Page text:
originally published August 6, 2013

Today’s article is brought to you by the open road. For the first time in the last 584 days, I’m dropping these syllables into the milky impermanent water of MS Word whilst rocketing along the highway, the Dead’s “Terrapin Station” on the radio, the Rocky Mountains’ immature cousins rubbing shoulders with the British Columbian landscape. Like Jack Kerouac punching at a typewriter from the back of a truck. If he ever did that. I really don’t know.

But I do know that this entire scene, the blurred weeping willows and rusty towns with vaguely suggestive names like “Barriere” and “Bone Creek”, would be far more bad-ass if I was packing heat.

Nothing menacing and nothing murderous of course, simply a little one-shot pistol or something similarly concealable and sexy. Just to the let the world know that I can spill some blood if the situation were to call for it. Why should the only blood I see be my own words upon the printed page? Who’s to say Kerouac never carved some gore from the guts of another human? And where can I get ahold of one of those Apache revolvers?

Drawing from the tradition of the Swiss Army, Louis Dolne’s Apache revolver was a multi-purpose tool. Actually, each feature of this device serves the same purpose: to render someone either dead or bleeding. It’s a small, easily-concealed weapon, perfect for those occasions when you’re heading out on the town, and not quite sure how you’ll want to dispatch of any hooligans you may encounter. Will you crumple his jaw with the knuckle-buster brass knuckles? Shwing out the dual-edged knife and skewer his spleen? Maybe the pinfire revolver will deposit some lead on the mushy side of his temple-skin.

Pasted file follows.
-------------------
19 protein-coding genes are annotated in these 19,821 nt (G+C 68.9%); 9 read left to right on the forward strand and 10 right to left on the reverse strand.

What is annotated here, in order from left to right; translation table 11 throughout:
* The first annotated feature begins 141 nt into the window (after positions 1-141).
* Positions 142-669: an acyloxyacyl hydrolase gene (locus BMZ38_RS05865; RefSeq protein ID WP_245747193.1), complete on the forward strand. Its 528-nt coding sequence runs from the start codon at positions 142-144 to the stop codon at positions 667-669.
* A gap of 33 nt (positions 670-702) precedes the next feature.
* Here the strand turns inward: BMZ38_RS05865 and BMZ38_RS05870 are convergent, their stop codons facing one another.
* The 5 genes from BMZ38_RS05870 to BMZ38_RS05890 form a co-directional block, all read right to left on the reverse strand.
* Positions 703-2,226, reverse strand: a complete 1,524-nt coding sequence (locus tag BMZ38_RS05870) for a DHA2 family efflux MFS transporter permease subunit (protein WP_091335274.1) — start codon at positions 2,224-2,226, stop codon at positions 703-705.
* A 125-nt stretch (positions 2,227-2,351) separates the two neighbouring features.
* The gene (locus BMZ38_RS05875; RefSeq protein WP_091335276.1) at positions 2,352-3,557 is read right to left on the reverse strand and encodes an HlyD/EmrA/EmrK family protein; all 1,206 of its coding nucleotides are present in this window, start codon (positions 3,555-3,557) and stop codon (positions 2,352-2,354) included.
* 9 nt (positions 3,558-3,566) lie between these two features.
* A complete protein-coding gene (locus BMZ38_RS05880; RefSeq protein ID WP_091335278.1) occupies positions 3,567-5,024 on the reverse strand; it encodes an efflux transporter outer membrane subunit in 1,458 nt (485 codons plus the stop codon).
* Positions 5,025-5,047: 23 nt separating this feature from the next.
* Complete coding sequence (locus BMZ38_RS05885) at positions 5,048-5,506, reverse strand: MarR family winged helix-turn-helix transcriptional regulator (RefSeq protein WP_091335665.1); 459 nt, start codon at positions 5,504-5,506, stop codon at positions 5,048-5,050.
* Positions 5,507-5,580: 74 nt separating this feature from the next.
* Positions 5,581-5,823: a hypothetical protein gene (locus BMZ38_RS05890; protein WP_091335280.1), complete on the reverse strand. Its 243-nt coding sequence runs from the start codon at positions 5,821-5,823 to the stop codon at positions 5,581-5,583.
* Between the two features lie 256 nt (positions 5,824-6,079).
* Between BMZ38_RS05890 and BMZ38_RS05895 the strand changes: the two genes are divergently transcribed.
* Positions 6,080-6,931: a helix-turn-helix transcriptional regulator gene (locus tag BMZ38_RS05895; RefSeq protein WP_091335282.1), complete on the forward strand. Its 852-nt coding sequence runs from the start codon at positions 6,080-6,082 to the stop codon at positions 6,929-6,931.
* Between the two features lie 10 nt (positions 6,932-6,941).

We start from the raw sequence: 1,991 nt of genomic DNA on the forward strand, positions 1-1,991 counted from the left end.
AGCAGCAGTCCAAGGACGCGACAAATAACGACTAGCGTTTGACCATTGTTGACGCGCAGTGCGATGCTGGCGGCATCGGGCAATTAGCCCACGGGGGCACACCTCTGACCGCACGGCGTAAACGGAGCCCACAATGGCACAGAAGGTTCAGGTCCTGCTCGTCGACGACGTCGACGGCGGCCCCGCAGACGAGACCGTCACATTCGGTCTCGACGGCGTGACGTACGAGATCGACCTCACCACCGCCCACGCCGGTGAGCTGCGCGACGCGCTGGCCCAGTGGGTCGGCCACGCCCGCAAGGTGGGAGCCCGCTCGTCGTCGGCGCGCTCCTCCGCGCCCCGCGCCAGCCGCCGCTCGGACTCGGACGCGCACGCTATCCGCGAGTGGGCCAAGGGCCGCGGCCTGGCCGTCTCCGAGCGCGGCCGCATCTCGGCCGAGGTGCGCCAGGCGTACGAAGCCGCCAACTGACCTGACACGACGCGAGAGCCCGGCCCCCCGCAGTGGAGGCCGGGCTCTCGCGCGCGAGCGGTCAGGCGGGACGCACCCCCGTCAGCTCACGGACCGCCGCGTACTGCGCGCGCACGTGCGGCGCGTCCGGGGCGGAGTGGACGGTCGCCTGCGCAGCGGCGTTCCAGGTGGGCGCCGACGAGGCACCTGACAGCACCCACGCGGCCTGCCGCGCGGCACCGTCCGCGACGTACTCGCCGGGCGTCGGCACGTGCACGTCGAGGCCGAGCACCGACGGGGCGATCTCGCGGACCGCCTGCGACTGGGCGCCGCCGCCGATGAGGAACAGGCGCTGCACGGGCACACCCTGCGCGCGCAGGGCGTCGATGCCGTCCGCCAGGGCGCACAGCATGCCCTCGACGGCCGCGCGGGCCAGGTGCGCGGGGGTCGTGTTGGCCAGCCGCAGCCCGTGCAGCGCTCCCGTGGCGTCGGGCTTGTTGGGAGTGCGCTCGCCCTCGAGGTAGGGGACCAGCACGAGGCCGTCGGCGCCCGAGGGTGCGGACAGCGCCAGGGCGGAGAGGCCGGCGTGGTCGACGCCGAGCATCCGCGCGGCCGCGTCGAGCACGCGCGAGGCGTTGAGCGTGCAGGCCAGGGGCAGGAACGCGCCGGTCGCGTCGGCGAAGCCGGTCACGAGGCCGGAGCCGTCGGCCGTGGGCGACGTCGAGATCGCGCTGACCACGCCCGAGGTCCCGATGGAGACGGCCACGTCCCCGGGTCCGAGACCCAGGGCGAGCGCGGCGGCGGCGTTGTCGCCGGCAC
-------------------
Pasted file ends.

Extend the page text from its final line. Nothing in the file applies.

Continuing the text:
Not only does the Apache not have a barrel or any sights, meaning you’ll need to be practically within stabbing range to land your shot where you need it, but there is no safety mechanism to prevent you from accidentally launching an unwanted bullet into your flesh. People had to make sure the chamber under the firing pin was left empty – still, the possibility that your Apache revolver might do more damage to you than to some future bad-guy was pretty good.

Venturing a little deeper into  espionage territory, there’s the Sedgley OSS, a product of the US Navy’s Intelligence Office. Mounted conveniently on the back of a cowhide glove – perfect for the rage-prone motorist – this single-shot pistol was meant to stay invisible until the moment the bullet hit the open air.

The Sedgley’s trigger is a bar that extends past the barrel. The shooter, after tucking down the rim of his fedora to ensure his face remains obscured by shadow, would press the trigger against his body to fire a shot. This gun requires a long-sleeved coat to conceal it, but then if you’re the type who would make use of a Sedgley OSS, you probably already own a trenchcoat or two.

And yes, this is the pistol that was fired in the movie Inglourious Basterds.

The Kiss of Death was the KGB’s answer to James Bond’s funky little toys. You know how the sexy Soviet female spy is always the one who’ll seduce then clip someone for a bit of information? Well this may be how that really happened. The Kiss of Death is a 4.5mm pistol concealed inside a lipstick tube. It sounds like a spy novel’s plot device, but a genuine Kiss of Death pistol found in West Berlin is sitting behind glass at the International Spy Museum in Washington DC.